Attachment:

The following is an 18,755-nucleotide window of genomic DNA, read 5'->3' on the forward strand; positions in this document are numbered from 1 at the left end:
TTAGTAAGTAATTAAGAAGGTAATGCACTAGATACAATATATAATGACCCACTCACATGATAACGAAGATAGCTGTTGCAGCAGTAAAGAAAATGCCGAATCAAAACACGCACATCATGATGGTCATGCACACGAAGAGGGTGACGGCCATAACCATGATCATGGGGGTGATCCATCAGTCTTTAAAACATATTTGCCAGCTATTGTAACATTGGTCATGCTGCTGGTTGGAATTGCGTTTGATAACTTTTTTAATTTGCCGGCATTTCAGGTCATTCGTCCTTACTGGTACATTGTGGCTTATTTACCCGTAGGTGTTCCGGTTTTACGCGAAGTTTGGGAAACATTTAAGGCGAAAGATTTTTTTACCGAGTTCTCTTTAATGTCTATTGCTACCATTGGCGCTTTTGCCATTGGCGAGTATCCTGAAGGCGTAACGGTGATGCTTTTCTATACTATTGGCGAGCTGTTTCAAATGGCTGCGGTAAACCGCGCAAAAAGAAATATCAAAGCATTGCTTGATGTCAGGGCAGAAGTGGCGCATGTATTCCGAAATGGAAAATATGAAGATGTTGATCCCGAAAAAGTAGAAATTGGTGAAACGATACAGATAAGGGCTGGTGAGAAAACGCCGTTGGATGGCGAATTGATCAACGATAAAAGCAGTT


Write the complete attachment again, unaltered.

The following is an 18,755-nucleotide window of genomic DNA, read 5'->3' on the forward strand; positions in this document are numbered from 1 at the left end:
TTAGTAAGTAATTAAGAAGGTAATGCACTAGATACAATATATAATGACCCACTCACATGATAACGAAGATAGCTGTTGCAGCAGTAAAGAAAATGCCGAATCAAAACACGCACATCATGATGGTCATGCACACGAAGAGGGTGACGGCCATAACCATGATCATGGGGGTGATCCATCAGTCTTTAAAACATATTTGCCAGCTATTGTAACATTGGTCATGCTGCTGGTTGGAATTGCGTTTGATAACTTTTTTAATTTGCCGGCATTTCAGGTCATTCGTCCTTACTGGTACATTGTGGCTTATTTACCCGTAGGTGTTCCGGTTTTACGCGAAGTTTGGGAAACATTTAAGGCGAAAGATTTTTTTACCGAGTTCTCTTTAATGTCTATTGCTACCATTGGCGCTTTTGCCATTGGCGAGTATCCTGAAGGCGTAACGGTGATGCTTTTCTATACTATTGGCGAGCTGTTTCAAATGGCTGCGGTAAACCGCGCAAAAAGAAATATCAAAGCATTGCTTGATGTCAGGGCAGAAGTGGCGCATGTATTCCGAAATGGAAAATATGAAGATGTTGATCCCGAAAAAGTAGAAATTGGTGAAACGATACAGATAAGGGCTGGTGAGAAAACGCCGTTGGATGGCGAATTGATCAACGATAAAAGCAGTT